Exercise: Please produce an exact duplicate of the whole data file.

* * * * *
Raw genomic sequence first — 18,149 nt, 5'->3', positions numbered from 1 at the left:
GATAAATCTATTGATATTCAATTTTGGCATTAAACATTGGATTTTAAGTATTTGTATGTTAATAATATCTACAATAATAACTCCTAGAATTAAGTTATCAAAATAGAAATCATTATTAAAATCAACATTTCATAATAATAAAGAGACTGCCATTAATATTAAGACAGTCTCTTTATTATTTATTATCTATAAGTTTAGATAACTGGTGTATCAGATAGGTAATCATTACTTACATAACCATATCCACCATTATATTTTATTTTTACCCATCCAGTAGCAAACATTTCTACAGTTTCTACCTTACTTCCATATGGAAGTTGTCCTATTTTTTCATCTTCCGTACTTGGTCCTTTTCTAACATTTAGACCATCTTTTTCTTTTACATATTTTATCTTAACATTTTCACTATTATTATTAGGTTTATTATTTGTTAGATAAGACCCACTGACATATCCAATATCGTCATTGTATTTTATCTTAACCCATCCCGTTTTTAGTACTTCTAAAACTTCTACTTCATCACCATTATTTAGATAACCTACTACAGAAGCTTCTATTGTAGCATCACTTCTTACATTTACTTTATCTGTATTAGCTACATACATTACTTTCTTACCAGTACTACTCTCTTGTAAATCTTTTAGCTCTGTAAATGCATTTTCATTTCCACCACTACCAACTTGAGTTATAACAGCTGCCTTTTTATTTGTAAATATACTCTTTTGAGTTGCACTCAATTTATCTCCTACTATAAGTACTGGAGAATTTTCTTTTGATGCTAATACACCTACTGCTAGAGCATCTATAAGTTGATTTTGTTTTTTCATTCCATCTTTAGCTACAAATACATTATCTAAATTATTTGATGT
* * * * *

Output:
Raw genomic sequence first — 18,149 nt, 5'->3', positions numbered from 1 at the left:
GATAAATCTATTGATATTCAATTTTGGCATTAAACATTGGATTTTAAGTATTTGTATGTTAATAATATCTACAATAATAACTCCTAGAATTAAGTTATCAAAATAGAAATCATTATTAAAATCAACATTTCATAATAATAAAGAGACTGCCATTAATATTAAGACAGTCTCTTTATTATTTATTATCTATAAGTTTAGATAACTGGTGTATCAGATAGGTAATCATTACTTACATAACCATATCCACCATTATATTTTATTTTTACCCATCCAGTAGCAAACATTTCTACAGTTTCTACCTTACTTCCATATGGAAGTTGTCCTATTTTTTCATCTTCCGTACTTGGTCCTTTTCTAACATTTAGACCATCTTTTTCTTTTACATATTTTATCTTAACATTTTCACTATTATTATTAGGTTTATTATTTGTTAGATAAGACCCACTGACATATCCAATATCGTCATTGTATTTTATCTTAACCCATCCCGTTTTTAGTACTTCTAAAACTTCTACTTCATCACCATTATTTAGATAACCTACTACAGAAGCTTCTATTGTAGCATCACTTCTTACATTTACTTTATCTGTATTAGCTACATACATTACTTTCTTACCAGTACTACTCTCTTGTAAATCTTTTAGCTCTGTAAATGCATTTTCATTTCCACCACTACCAACTTGAGTTATAACAGCTGCCTTTTTATTTGTAAATATACTCTTTTGAGTTGCACTCAATTTATCTCCTACTATAAGTACTGGAGAATTTTCTTTTGATGCTAATACACCTACTGCTAGAGCATCTATAAGTTGATTTTGTTTTTTCATTCCATCTTTAGCTACAAATACATTATCTAAATTATTTGATGT